If you’ve been reading this blog since the summer, you might remember that there was a period of time where I wrote incessantly about the removal of the eastern portion of Toronto’s elevated Gardiner Expressway.
Ultimately City Council didn’t vote the way I believe we should have. But I remain hopeful that somehow we will manage to do the right thing and replace it with a surface boulevard. Now – before the east waterfront gets developed – is the right time to make that happen.
However, the western portion of the Gardiner Expressway is a different story. The adjacent area is already developed and it is unlikely that this highway is going anywhere any time soon. So for the foreseeable future, we are stuck with it.
And if we are stuck with it then we should make the absolute best of it – even celebrate it. Which is why Toronto is buzzing right now with the news that a 1.75 km stretch under the western portion of the Gardiner Expressway will be remade into a vibrant public space by 2017. This is thanks to a generous $25 million private donation. (Is that enough money?)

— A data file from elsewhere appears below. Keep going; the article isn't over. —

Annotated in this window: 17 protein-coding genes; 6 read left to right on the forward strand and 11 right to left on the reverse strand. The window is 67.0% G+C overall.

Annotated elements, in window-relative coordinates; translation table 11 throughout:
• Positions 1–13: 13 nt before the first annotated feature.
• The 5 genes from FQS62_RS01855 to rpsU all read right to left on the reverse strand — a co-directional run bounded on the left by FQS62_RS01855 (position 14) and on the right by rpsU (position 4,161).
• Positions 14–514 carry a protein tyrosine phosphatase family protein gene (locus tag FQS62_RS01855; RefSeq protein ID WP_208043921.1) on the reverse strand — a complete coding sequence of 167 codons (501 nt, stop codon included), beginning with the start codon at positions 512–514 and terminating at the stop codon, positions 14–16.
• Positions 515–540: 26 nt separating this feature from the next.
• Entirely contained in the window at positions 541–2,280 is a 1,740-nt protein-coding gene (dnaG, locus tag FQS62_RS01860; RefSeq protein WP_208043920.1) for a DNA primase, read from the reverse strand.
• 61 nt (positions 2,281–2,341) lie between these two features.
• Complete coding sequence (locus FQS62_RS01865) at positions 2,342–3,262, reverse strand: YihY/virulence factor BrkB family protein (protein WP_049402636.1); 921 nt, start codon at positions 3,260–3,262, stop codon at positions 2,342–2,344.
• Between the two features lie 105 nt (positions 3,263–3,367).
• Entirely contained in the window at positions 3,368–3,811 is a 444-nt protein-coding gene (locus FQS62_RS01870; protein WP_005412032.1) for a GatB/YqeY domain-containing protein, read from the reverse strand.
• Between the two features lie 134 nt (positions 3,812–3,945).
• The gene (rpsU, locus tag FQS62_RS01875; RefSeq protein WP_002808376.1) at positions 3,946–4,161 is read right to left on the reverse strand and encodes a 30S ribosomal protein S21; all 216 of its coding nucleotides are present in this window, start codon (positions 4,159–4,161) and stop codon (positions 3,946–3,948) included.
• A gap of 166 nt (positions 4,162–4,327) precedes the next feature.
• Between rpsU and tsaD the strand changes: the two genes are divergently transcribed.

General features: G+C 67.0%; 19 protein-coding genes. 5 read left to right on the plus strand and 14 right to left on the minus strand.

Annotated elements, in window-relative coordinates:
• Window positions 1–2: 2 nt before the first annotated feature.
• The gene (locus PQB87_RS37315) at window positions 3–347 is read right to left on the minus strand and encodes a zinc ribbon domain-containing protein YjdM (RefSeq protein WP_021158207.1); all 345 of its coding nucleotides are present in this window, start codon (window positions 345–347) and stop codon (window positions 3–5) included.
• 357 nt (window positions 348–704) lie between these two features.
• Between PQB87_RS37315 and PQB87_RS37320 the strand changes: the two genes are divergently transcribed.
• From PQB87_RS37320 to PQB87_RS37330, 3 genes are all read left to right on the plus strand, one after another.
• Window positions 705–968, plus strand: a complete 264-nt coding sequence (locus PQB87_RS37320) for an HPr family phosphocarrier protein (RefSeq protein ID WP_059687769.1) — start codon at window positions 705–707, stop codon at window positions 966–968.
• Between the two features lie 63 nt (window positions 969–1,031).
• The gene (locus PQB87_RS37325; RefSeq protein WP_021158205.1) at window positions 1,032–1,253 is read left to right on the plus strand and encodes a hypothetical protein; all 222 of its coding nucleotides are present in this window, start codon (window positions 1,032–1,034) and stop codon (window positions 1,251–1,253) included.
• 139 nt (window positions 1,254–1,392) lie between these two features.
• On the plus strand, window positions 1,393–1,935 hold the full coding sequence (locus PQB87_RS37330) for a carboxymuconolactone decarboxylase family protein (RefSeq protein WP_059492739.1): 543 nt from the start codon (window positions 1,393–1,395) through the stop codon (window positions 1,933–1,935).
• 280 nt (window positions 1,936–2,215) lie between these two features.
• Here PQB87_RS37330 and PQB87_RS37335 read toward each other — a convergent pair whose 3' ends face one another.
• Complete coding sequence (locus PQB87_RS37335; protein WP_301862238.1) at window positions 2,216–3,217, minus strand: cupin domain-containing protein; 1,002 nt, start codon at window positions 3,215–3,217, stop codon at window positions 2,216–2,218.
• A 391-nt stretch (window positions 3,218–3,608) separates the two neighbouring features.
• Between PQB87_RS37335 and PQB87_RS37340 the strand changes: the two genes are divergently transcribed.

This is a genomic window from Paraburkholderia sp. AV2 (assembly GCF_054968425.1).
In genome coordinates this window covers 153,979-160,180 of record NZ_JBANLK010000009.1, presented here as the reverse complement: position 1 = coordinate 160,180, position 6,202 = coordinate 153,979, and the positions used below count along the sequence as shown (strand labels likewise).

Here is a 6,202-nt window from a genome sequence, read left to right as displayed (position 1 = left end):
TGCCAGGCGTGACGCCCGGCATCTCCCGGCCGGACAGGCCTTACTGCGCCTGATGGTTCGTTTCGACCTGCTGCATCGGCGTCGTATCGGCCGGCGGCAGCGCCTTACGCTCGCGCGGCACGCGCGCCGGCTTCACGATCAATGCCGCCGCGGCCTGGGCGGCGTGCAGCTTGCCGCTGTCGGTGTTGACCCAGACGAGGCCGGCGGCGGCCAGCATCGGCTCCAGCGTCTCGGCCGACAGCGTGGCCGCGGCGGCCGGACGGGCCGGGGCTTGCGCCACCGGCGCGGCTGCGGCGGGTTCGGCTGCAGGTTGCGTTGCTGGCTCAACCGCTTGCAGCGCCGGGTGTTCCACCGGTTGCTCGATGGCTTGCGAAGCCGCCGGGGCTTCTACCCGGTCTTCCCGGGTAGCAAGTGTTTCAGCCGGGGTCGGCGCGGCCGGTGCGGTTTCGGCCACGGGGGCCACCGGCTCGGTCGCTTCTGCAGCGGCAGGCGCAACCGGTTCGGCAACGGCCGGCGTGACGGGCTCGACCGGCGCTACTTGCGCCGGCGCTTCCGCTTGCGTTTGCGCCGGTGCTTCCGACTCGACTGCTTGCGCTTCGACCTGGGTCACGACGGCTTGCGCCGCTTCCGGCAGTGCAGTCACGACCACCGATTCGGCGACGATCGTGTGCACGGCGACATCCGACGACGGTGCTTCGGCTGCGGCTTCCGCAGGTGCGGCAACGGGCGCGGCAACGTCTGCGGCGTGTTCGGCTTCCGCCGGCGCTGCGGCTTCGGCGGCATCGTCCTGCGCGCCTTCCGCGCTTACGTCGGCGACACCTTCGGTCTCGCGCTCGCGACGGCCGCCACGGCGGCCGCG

Here’s the overall programming strategy, going from west to east (via undergardiner.com):
And here are two renderings:
The first phase is expected to run from Strachan Avenue in the west all the way to Spadina Avenue in the east. That is what is shown above.
Two key elements include a grand stair at Strachan Avenue, which looks like this today (via Google Streetview):
And a pedestrian bridge over Fort York Boulevard, which looks like this today:
All of this doesn’t change my opinion of the Gardiner East, but I do believe that this is an incredibly exciting opportunity for the city. Today the space under the Gardiner is a void in our public realm.
I also think it could be quite interesting to have these two opposing urban conditions along the central waterfront. A linear underpass park in the west and an open air boulevard in the east.
It’s also exciting to see private money step up. It goes to show you that there is no shortage of passionate city builders in this town.
Top image courtesy of Harry Choi Photography.